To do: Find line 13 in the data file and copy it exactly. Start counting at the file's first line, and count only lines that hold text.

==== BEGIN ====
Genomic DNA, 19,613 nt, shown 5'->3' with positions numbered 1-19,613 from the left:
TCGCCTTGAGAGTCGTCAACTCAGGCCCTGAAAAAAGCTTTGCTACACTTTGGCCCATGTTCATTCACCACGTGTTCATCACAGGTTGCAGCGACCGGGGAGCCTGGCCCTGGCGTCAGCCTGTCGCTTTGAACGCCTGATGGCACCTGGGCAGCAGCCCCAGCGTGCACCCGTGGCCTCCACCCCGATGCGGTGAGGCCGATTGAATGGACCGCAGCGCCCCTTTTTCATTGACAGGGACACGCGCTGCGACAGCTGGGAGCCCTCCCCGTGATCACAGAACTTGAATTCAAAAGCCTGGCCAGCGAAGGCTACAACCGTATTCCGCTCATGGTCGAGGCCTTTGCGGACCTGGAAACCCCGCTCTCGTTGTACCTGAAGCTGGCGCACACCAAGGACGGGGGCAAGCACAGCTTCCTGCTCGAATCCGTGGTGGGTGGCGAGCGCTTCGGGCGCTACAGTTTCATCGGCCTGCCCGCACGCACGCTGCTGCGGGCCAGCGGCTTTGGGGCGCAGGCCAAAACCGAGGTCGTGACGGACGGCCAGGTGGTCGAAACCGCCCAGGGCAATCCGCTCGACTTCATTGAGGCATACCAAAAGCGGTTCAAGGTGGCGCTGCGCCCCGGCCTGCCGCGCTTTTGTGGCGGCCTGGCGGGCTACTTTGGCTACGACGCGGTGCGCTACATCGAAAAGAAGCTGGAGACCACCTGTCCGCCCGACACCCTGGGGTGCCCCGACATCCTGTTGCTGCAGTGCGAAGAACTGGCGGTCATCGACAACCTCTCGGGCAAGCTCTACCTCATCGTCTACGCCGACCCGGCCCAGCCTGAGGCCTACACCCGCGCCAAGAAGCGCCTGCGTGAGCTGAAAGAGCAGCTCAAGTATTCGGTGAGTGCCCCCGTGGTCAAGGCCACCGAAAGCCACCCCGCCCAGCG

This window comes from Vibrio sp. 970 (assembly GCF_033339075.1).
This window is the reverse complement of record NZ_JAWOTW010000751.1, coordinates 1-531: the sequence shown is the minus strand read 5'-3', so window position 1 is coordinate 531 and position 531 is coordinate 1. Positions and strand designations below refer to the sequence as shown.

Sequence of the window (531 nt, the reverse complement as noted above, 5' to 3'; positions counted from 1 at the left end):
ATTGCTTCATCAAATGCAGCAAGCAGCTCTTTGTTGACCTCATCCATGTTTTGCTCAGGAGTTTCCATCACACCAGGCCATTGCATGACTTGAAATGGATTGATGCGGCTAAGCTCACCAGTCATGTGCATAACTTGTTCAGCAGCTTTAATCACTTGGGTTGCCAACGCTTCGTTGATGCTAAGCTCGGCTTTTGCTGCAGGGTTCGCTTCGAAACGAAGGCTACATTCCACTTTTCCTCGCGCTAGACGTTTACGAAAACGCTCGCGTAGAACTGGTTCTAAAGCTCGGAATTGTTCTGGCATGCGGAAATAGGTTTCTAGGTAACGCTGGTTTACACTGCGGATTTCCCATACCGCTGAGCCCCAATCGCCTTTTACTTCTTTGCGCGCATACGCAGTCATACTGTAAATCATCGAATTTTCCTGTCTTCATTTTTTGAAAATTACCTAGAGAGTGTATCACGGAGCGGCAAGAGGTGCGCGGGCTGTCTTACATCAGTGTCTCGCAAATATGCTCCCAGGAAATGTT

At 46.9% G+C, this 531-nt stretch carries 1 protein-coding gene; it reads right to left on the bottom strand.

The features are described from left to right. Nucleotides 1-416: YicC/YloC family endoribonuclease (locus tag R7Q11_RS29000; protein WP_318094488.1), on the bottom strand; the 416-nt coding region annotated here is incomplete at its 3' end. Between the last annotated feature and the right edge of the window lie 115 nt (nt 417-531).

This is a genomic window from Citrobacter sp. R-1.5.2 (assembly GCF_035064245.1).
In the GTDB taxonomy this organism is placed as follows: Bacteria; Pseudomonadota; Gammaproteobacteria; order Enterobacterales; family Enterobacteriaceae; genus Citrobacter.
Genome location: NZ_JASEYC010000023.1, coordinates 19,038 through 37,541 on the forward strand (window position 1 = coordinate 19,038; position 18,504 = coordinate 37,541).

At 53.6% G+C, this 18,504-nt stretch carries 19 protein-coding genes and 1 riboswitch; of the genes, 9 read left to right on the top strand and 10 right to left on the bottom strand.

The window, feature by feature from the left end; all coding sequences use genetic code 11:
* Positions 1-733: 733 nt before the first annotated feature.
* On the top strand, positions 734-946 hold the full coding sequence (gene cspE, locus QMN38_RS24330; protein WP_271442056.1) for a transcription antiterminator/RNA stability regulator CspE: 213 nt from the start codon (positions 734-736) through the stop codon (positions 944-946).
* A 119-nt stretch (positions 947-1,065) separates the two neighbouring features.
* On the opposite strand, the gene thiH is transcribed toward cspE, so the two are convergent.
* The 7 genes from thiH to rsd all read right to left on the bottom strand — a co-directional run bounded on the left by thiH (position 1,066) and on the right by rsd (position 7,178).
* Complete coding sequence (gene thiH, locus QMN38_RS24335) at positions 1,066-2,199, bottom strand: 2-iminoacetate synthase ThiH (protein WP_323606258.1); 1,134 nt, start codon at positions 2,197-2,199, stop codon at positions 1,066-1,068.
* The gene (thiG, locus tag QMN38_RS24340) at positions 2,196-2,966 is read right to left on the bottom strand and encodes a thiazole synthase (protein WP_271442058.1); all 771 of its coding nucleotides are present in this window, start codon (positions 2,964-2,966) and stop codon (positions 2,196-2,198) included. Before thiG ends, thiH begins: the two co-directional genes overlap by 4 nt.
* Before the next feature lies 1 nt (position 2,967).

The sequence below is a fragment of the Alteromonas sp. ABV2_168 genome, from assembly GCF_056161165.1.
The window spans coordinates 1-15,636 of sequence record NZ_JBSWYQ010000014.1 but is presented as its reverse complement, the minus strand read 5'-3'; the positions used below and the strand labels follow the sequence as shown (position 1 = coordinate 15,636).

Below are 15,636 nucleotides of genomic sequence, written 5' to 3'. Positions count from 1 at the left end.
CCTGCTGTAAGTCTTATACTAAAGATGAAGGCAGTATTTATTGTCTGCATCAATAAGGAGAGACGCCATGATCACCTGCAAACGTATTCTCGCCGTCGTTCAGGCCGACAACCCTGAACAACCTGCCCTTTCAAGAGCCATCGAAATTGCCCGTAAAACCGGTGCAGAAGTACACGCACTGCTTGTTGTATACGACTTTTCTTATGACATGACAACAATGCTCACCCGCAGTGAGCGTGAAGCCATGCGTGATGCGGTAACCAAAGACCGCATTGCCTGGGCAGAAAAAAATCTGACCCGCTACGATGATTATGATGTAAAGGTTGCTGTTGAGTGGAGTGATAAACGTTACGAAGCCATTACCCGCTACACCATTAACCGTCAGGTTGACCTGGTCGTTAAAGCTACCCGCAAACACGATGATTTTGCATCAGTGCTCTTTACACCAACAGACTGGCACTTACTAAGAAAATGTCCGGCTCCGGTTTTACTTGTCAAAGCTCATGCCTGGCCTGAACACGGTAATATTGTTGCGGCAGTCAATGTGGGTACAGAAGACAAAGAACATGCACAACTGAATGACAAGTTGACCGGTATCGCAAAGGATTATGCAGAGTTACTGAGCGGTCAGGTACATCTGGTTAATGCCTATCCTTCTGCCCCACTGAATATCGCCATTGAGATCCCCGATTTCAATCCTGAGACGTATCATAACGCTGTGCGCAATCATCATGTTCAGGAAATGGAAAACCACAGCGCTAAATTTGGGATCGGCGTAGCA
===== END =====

The window, feature by feature from the left end; all coding sequences use genetic code 11: